This part of the judgment creates more problems than it solves, and leaves them all to the referring court to address. 
Besides the fact that standards of morality and taste change over time all the time, isn't one of the main purposes of a parody to be - to say the least - irreverent and use "humour or mockery" to also stand against conformism and what is socially acceptable? Or does the CJEU rather wish the EU to become the perfect set for the next remake of The Stepford Wives?
What do readers think?
Early thoughts on Deckmyn: fun is OK, but only if politically correct Early thoughts on Deckmyn: fun is OK, but only if politically correct Reviewed by Eleonora Rosati on Wednesday, September 03, 2014 Rating: 5


Anonymous said...

Political Correctness is all politic and no correct.

Anonymous said...

The above approach sounds very much like one would expect from a fair dealing approach.

I note that, importantly, the court has ruled that the work used in the parody does not itself have to be the subject of the parody.

As for the contention that Member States do not have discretion over implementation of exceptions, I don't think this is what the Court means. Member State do have discretion to implement narrower exceptions, but cannot implement an exception which is wider than the categories set out in the Copyright Directive.

Advocate General Sharpston, at paragraph 37 of her Opinion in the Wort case explains the situation thus:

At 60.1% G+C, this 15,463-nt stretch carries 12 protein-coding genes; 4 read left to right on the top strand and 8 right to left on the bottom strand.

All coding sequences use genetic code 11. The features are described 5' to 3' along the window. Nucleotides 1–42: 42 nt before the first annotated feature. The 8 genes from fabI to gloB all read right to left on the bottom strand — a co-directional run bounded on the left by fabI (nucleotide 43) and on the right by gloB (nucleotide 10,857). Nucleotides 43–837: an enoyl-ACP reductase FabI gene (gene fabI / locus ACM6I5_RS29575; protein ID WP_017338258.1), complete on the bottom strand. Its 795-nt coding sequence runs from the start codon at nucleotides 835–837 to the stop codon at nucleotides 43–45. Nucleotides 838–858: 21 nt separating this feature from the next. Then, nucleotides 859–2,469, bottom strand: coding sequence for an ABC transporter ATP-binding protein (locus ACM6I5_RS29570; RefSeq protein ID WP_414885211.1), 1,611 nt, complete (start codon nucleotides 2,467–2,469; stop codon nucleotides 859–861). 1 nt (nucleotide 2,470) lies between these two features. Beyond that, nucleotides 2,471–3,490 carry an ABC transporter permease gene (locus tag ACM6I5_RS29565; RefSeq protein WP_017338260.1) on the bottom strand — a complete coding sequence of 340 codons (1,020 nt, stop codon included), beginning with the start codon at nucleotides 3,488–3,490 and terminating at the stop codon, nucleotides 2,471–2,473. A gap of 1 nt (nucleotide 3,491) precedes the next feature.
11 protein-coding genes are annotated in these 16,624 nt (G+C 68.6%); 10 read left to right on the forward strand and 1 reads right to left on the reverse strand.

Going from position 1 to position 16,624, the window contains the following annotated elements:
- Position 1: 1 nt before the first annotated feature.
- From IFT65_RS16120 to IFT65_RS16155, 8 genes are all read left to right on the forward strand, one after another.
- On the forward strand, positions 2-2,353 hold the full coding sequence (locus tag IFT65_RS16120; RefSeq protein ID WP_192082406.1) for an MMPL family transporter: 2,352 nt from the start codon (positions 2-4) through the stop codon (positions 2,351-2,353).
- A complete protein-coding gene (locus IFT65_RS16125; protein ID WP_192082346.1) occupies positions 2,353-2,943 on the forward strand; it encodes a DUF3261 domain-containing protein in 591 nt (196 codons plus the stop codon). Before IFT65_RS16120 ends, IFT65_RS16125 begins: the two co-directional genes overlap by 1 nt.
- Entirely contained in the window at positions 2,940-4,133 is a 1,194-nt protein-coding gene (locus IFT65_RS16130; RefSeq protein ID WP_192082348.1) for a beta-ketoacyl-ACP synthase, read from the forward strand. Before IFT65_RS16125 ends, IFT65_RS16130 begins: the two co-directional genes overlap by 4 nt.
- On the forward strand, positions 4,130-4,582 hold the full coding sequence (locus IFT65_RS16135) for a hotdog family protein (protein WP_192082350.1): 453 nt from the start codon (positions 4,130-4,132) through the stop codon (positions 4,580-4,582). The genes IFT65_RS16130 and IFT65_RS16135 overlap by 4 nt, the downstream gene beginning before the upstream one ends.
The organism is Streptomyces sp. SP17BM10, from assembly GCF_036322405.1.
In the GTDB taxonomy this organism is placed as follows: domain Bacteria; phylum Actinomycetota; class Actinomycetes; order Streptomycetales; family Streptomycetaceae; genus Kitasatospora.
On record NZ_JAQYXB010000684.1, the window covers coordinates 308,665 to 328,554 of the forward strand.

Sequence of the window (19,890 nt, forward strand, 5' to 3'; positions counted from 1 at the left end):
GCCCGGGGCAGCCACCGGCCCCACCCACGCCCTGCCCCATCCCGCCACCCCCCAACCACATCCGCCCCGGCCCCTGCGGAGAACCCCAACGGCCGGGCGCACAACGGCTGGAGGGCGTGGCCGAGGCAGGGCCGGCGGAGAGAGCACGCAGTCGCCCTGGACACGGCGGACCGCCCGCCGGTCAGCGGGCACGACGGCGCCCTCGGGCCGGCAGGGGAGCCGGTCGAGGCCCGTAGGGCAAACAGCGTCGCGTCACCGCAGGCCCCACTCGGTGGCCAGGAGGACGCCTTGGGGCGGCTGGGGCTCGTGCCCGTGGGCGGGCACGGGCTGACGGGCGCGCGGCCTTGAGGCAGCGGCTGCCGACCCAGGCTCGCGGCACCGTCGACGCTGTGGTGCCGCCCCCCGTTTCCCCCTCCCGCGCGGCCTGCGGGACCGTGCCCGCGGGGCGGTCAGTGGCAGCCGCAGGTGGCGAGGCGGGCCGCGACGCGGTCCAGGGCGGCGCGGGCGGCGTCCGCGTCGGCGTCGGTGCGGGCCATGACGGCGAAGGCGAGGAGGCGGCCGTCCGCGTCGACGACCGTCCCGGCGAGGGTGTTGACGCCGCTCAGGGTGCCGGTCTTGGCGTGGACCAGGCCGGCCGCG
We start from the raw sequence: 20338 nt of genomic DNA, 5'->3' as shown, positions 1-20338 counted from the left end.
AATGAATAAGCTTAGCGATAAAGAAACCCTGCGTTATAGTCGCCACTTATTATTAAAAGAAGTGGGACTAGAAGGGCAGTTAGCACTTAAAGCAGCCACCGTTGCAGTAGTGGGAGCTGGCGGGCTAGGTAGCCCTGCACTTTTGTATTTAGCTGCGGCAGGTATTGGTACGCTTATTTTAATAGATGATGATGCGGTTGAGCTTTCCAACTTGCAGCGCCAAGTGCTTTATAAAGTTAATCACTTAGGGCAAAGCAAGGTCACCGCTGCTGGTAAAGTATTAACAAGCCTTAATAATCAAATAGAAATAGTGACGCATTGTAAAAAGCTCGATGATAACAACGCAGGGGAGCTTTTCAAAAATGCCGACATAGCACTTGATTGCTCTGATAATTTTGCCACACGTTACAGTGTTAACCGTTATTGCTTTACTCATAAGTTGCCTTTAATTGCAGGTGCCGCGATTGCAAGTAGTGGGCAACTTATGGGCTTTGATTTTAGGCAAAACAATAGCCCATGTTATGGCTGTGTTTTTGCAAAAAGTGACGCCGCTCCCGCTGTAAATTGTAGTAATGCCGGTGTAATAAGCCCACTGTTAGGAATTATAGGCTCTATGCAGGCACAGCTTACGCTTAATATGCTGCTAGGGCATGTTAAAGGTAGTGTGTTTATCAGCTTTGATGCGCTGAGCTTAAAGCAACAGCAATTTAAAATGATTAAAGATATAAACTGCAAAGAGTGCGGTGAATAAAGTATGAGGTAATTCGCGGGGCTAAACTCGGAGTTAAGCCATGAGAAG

37. First, an exception or limitation to the reproduction right which goes farther than what is authorised by one or other of the provisions of Article 5(2) or (3) will be incompatible with the Directive. However, given the optional nature of the provisions and the possibility of introducing a limitation rather than an exception, a measure which goes less far will be compatible. For example, a Member State may not, on the basis of Article 5(2)(b), provide for an exception for all reproductions made by a natural person on any medium, without reference to the purpose for which they were made, since that would extend the scope of the exception beyond what is authorised by that (or any other) provision. Conversely, it may, still on the basis of Article 5(2)(b), lay down an exception for reproductions made by a natural person only when they are made on paper and exclusively for the purpose of private study, since the scope of that exception would be narrower than, but still fully encompassed within, what is authorised.